Since its creation, Walmart has been a discount retailer that serves middle- and lower-income consumers. Yet, the company’s future might depend on affluent consumers.
Walmart is spending big to attract affluent customers in an effort to capture market share from Amazon.
Walmart’s acquisition of Jet.com in September 2016 for $3.3 billion was its initial step to reach a more affluent demographic. Since then, the retail giant, known for its “every day low prices,” has been on a shopping spree, buying higher-end e-commerce platforms like Bonobos, ModCloth and Moosejaw.
Walmart has mostly used Jet.com as a channel to sell these higher-end brands, marketing it as a separate channel for a millennial, metropolitan audience. The company launched a new private-label business called Uniquely J on Oct. 20 to further serve those consumers with everyday essential yet premium products.
Walmart has also increasingly partnered with premium brands like Godiva and makeup brand Kiss to sell their items directly on walmart.com. One can find a box of 18 assorted candy bars for $11.84 on Walmart.com but also a six-pack of Godiva truffles for $32.58.
The recent reports that Walmart is close to a deal with Lord & Taylor on a designated spot for the department store to sell on walmart.com is even more of an indicator that Walmart is increasingly using the luxury industry to extend its reach. On Oct. 19, The Wall Street Journal described the approach as an effort to “turn Walmart.com from a discount shopping site to an online mall.”
All these moves are part of Walmart’s efforts to capture online market share from Amazon. Amazon’s e-commerce sales are estimated to grow 32 percent to $196.8 billion dollars by the end of 2017, according to eMarketer, accounting for nearly half of all online sales in the U.S. Comparatively, Walmart will sit at $11 billion in e-commerce sales at the end of 2017, according to eMarketer.
“It’s shaping up as the Godzilla versus King Kong battle of retailers,” said Jason Goldberg, svp of commerce and content at SapientRazorfish. “Walmart’s core shoppers are less affluent than Amazon’s core shoppers, so to grow, it’s important for [Walmart] to offer more premium products.”
Goldberg likens the approach to Target’s strategy 12 years ago when the brand worked to shed its cheap image for a more aspirational one. “You started to see Target upmarket luxury brands and informally get called ‘Targé.’” It was a shift to becoming a “surprise-and-delight brand,” said Goldberg. Consumers would be surprised to come in and find discounted premium products, a tactic that grew the Target brand, he added. At the time, Walmart was Target’s main competitor and took the opposite approach, focusing on reducing prices.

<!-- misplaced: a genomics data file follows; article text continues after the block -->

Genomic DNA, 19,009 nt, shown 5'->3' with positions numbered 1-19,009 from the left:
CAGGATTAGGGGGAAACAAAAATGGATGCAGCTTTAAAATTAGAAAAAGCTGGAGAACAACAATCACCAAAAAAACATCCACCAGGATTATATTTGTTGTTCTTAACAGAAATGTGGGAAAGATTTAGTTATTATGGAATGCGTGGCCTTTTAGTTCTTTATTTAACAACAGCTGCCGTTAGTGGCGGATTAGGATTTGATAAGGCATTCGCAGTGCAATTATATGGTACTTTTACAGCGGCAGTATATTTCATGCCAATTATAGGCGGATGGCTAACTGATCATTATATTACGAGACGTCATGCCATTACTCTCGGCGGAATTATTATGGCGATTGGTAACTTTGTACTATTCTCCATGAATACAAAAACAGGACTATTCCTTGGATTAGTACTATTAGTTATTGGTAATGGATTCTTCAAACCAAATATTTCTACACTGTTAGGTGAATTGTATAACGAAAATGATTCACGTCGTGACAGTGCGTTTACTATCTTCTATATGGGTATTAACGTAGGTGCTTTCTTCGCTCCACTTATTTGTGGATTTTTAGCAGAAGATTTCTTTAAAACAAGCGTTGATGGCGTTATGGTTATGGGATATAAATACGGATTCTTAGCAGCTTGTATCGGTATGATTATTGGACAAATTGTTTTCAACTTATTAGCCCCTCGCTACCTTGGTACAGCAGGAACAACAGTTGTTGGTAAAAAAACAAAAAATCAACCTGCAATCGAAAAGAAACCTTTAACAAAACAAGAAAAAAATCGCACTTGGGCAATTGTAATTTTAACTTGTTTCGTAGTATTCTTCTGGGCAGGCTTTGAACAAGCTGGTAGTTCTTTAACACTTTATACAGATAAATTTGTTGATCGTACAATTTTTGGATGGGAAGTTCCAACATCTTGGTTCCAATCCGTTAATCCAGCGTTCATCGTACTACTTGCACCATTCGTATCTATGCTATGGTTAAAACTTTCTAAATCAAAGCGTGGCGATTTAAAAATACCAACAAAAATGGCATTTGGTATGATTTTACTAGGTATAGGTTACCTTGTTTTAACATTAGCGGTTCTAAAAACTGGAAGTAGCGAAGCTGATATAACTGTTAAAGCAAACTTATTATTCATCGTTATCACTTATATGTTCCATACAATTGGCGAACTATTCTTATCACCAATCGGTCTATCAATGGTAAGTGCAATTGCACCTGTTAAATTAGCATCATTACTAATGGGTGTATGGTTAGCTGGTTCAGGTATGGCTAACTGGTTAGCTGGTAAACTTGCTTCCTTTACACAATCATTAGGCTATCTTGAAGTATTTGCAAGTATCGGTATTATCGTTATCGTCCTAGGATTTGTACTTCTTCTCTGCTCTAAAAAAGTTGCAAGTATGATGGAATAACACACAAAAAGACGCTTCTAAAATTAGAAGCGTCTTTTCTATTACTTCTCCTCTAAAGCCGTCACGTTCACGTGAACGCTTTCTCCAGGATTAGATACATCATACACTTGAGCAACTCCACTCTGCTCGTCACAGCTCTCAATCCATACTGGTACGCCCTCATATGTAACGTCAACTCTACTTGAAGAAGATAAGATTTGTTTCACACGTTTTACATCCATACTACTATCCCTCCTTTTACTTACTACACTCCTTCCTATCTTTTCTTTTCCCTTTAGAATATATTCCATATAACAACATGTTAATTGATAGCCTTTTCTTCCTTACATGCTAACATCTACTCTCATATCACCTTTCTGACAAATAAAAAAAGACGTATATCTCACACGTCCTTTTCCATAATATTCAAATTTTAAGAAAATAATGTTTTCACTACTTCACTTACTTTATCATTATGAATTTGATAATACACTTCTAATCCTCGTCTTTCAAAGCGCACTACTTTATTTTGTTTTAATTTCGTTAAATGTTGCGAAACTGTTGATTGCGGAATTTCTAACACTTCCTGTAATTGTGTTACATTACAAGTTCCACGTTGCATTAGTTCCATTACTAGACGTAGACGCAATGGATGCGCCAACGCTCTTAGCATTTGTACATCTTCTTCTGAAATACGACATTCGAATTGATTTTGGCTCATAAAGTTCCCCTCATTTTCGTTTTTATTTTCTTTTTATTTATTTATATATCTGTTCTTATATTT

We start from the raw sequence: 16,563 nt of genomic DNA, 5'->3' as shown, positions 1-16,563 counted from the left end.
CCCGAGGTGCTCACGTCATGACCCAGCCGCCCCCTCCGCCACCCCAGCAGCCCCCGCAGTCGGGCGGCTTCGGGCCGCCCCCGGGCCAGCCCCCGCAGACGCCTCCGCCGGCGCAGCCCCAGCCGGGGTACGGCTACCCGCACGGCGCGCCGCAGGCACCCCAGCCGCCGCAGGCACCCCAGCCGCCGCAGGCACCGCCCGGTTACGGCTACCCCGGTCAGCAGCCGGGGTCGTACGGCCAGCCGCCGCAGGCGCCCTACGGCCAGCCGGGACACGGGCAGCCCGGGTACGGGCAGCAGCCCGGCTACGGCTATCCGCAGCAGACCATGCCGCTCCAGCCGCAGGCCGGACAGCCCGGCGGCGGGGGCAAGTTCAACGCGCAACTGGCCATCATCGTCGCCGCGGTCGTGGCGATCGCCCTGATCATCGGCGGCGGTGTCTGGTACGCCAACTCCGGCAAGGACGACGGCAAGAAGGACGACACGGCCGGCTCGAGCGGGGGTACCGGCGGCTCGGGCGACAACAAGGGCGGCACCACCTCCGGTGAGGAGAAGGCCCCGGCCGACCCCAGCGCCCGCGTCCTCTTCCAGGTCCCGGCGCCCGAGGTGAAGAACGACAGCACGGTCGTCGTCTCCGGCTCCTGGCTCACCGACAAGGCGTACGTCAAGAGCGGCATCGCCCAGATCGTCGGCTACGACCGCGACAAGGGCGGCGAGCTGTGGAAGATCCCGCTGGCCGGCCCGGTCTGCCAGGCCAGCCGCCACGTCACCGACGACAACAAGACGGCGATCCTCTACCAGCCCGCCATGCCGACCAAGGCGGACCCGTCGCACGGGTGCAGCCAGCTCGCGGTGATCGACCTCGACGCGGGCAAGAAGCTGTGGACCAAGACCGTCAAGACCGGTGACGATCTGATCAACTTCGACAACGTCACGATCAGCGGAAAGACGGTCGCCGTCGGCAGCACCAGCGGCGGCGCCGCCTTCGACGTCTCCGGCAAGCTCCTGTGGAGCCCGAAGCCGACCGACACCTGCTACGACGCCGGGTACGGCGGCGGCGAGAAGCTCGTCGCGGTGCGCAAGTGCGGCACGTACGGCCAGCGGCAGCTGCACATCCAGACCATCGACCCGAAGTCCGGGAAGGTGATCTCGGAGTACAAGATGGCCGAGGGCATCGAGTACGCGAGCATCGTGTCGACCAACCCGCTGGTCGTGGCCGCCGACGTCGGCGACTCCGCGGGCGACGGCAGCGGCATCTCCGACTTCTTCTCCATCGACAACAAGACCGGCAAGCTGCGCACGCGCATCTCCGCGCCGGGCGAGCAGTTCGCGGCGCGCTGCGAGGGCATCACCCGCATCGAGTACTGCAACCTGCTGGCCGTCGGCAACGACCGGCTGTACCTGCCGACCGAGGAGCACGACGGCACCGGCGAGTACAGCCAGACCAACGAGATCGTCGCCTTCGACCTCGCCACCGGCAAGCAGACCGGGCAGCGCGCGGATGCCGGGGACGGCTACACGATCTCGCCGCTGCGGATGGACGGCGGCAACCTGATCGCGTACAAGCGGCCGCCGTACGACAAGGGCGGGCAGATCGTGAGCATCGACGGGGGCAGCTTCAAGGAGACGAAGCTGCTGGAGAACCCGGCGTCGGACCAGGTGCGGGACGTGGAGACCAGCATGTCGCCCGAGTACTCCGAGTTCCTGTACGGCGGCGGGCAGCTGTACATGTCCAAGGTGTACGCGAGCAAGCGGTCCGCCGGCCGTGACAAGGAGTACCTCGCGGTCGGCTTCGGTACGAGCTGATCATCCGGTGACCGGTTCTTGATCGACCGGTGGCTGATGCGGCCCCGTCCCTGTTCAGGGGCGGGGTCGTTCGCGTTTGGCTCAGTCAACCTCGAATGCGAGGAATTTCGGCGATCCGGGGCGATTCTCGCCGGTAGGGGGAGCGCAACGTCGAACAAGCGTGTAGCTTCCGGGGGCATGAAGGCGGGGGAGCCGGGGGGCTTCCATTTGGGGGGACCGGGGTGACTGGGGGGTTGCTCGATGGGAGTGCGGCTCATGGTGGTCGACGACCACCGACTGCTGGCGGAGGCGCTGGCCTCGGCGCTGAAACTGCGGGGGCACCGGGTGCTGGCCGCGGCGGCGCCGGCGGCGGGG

Now that Target is no longer as formidable a competitor, at least in comparison to Amazon, said Goldberg, Walmart can change its strategy. “Walmart is now looking at Amazon and saying, ‘OK, what [are] its weaknesses? Where can I win?’”
Attracting and retaining luxury brands is certainly one of Amazon’s weaknesses. Luxury brands have shied away from the platform, worried about ceding control to Amazon. “When a product shows up on Amazon and Amazon sees it discounted anywhere in the world, they drop the price down,” said Goldberg. “It quickly becomes this vicious spiral race to the bottom.”
Walmart has also struggled to maintain relationships with luxury brands. In June, angry Bonobos customers showed their disapproval of the Walmart acquisition by attacking Bonobos on Facebook and Reddit with sarcastic comments. Many believe the new acquisition might change or cheapen the Bonobos product. “How are you adjusting the fit options for the standard Walmart customer?” wrote one commenter on the brand’s Facebook page.
Traditionally, high-end brands and shopping outlets like Lord & Taylor wouldn’t conceive of selling their products through a discount outlet like Walmart for fear of brand erosion, but attitudes are changing with the degradation of department stores and the shift to online shopping. Lord & Taylor’s need for a new sales channel became clear a few days after the reports on the Walmart deal. On Oct. 24, the department store’s parent company, Hudson’s Bay, announced it would sell Lord & Taylor’s flagship store on Fifth Avenue in New York City.
Walmart isn’t the only e-commerce platform trying to attract affluent shoppers. On Oct. 9, JD.com, one of China’s largest retailers, announced the launch of Toplife, a shopping platform only for high-end global brands. “People with high incomes naturally tend to move more money online,” said Yory Wurmser, eMarketer analyst.
Mimi Chakravorti, executive director of strategy at Landor, said attracting more affluent consumers by partnering with the brands they prefer could be a fruitful strategy for Walmart. “It’s not just discounters or people looking for deals who are shopping online anymore,” she said.
So far, Walmart’s efforts seem to be paying off. Walmart’s e-commerce sales growth has improved significantly in the company’s last two quarters. At its annual investor meeting on Oct. 10, the company said it is forecasting 40 percent growth in the coming year in its U.S. e-commerce business.
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